Hello! In this week's newsletter, I want to write about the power of observation. I will give you two solid tips about what to practice in order to improve your lettering skills, and an invaluable concept about how to practice. In the first few years of my higher education, I learned in my drawing classes that we should learn to draw what we see, and not what we know. By drawing what we see, we are using the art of observation to guide our hand in the creation of the marks on the page. Below are two ways we can use our observational skills to improve our lettering.
1. Study Calligraphy - We can acquire a better understanding of fundamental letter construction through the practice of calligraphy.
In order to create a successful piece of lettering, it is important to base our letter construction off of a pre-existing alphabet. We can style the letters how ever we choose, but we must first build a strong foundation by leaning on examples of effective letter construction that has already been developed over the history of the written word. I highly recommend you pick up a copy of the book The Art of Calligraphy: A practical guide to the skills and techniques, written by David Harris. Below is an example of a lowercase letter "a" from an Italic hand scanned from the book.
This book is an illustrated guide that demonstrates the history of the western Latin alphabet. It is an exceptional resource because not only does it provide us with a wide array of scripts, it provides us with stroke-by-stroke demonstrations of each letter construction. I think one of the best ways to wrap our heads around proper letter construction is by getting our hands dirty (with ink) and practicing the rhythm and motion of each letter. Also, by learning a few different calligraphic hands, we can dramatically improve our understanding of what constitutes a structurally sound letterform.
Even a relatively basic understanding of calligraphic tools and techniques can aid us in the direction of our lettering. By studying different calligraphic styles, and the tools that are used to create them, we will more easily be able to grasp why letters look the way they do. In his book entitled Script Lettering for Artists, lettering artist and author Tommy Thompson writes, “...the character of the pen has formed the character of the letter.”. The key takeaway here, is that the study of calligraphy will give us the knowledge we need to more confidently execute our ideas. In a sense, it will demystify why and how letters look the way they do.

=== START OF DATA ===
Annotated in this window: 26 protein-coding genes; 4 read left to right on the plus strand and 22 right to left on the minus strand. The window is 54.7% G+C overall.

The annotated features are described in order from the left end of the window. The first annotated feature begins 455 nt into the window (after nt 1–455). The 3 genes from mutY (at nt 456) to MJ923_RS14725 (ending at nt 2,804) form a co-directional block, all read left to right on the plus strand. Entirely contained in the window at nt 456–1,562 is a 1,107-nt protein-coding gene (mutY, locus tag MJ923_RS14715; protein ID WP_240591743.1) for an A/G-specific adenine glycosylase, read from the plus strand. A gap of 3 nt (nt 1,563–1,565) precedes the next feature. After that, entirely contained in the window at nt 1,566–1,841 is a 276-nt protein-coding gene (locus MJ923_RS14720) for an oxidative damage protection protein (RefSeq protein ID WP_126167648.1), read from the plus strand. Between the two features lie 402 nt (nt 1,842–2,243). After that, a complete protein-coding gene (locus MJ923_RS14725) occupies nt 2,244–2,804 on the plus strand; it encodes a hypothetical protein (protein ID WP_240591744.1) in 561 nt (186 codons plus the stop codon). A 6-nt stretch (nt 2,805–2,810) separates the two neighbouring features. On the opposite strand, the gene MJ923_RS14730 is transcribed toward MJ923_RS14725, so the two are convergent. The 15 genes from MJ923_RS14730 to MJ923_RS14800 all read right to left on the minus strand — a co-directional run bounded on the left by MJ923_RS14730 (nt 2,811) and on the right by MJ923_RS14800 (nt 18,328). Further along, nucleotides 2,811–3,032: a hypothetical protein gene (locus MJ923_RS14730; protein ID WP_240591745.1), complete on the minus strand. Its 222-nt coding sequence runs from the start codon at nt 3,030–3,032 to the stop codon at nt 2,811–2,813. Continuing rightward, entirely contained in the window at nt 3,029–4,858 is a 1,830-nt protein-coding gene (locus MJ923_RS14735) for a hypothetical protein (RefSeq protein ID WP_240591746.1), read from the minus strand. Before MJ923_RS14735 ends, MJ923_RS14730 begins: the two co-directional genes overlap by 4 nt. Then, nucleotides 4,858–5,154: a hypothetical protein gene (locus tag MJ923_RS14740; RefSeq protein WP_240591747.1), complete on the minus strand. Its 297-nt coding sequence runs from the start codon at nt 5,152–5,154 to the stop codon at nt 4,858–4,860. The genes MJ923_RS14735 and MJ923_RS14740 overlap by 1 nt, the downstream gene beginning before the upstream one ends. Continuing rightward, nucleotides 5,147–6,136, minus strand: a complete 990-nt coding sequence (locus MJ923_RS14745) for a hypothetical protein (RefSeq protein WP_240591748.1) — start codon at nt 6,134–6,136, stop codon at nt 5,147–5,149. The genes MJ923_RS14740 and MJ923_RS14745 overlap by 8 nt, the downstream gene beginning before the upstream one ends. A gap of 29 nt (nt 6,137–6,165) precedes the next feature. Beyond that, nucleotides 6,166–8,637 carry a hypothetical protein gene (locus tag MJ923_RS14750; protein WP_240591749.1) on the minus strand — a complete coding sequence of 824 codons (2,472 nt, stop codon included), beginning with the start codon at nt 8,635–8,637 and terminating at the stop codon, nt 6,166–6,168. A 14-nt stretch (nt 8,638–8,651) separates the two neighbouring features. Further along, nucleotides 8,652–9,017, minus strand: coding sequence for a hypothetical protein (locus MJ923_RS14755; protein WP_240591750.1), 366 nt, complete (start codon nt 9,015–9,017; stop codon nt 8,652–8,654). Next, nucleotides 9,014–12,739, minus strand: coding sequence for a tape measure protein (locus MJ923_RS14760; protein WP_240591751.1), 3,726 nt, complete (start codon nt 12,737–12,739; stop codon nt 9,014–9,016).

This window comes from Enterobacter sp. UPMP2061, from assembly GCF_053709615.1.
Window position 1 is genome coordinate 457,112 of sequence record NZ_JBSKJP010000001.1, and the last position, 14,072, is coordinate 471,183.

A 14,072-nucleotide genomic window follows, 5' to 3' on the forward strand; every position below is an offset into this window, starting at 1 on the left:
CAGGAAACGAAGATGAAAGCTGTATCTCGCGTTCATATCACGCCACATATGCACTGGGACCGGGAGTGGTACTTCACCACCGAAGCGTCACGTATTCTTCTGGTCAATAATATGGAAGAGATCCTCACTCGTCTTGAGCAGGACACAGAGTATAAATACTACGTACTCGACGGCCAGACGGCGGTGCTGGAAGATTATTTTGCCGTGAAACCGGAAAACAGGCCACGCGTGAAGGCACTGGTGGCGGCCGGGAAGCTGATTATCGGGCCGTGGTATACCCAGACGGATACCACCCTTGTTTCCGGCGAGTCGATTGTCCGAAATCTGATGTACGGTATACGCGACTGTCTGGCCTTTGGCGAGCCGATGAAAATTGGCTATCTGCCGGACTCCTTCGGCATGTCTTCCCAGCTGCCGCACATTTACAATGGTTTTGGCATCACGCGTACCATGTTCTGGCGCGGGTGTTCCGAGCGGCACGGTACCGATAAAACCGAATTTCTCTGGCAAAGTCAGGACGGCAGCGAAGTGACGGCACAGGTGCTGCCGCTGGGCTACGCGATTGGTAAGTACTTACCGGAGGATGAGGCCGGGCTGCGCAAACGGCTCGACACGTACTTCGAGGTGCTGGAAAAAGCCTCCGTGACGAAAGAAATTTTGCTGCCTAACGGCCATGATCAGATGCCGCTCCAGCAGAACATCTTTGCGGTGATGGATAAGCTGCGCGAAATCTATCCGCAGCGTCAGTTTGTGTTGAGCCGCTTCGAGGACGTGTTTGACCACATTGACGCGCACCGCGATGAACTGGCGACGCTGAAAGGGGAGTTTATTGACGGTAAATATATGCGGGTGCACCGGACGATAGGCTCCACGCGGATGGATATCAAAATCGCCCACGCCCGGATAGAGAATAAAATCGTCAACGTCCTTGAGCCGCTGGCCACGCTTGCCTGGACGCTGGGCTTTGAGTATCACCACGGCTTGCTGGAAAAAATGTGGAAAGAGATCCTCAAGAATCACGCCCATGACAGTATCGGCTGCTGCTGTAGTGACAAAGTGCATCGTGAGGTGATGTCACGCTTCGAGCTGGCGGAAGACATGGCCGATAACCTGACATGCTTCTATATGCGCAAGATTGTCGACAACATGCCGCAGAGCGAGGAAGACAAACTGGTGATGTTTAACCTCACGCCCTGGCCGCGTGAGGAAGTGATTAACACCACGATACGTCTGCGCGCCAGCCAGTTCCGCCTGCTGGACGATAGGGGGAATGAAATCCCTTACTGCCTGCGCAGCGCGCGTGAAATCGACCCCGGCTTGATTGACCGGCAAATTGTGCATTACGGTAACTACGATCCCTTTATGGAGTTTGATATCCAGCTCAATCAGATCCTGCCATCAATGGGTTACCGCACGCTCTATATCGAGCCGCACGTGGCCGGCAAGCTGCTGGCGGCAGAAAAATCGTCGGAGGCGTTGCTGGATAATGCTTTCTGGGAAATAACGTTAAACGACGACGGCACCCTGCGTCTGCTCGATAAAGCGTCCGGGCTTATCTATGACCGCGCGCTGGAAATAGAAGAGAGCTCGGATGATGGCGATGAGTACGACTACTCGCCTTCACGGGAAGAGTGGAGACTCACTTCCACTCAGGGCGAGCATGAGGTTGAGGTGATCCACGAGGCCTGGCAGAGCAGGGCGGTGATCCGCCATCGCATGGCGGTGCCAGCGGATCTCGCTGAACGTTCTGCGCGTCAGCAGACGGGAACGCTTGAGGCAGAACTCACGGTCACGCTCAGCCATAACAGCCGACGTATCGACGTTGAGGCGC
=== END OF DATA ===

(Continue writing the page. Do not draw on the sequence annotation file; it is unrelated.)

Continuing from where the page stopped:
Learning a new style of calligraphy will help you learn other styles. Once you start practicing a few different calligraphic hands, you will start to see more and more relationships between the basic construction of each letter. I have noticed that practicing Italics with a flat pen, has actually improved my understanding of script lettering using a pointed tip brush. Below I hope to demonstrate some similarities between an Italic flat pen and script brush pen style.
2. Deliberately practice your drawing skills
During a lettering workshop I took at the Cooper Union in New York City, the instructor, Ken Barber said “If you improve your drawing skills, you will become a better designer”. This statement has stuck with me, and it is something I also find to be true.
Another way to improve your lettering skills is to draw an entire alphabet from A to Z. For this exercise, I will refer your to a lettering practice worksheet put together by the very talented lettering artist and entrepreneur, Ian Barnard. He has put together this worksheet for us and is offering it as a freebie on his website. He also offers an array of great products that can help you design in photoshop and illustrator, so while you’re on his company site, make sure to check out everything he has to offer! Below is a snapshot of the first few letters of his worksheet.
In this worksheet, Ian has outlined the steps we need to take in order to draw each letter. He recommends practicing with a fine tip sharpie marker.
3. The golden ticket: How to Practice
This is something that definitely shouldn’t be overlooked! Now that you have the above suggestions of what to practice, now you need to know how to practice.
It’s important to take your time with each letter to make sure you are fully understanding its proper construction. The method that I use when learning a new style is basically trial and error, but there is an incredibly important part of the process that should be recognized. Instead of passively attempting to recreate a letter, realizing it’s wrong and then right away trying again, make sure to stop after your first attempt so you can analyze what you have done. When you stop and analyze, ask yourself: How does what I’ve drawn look in comparison to the letter I am referencing? The next vital question to ask yourself is: What can I do differently next time, in order to improve my interpretation of the letter? Once you have decided what needs to be done differently in order to progress, only then should you try to draw the letter again.
Notice that after drawing the first letter “A”, I analyzed what I had done, looked back at my reference, and realized that I drew the bottom most right serif too large. I then actually wrote a little note, calling out that the serif was drawn too large. In my next attempt, I paid closer attention to make sure I didn't overdue the serifs.
In the example of the letter “C”, my first attempt was a little too condensed. So, I called out a note that I wanted to make sure to draw the curve with a broader arc. Drawing the round curve is definitely a challenge, and I admit that it’s something I need to continue practicing!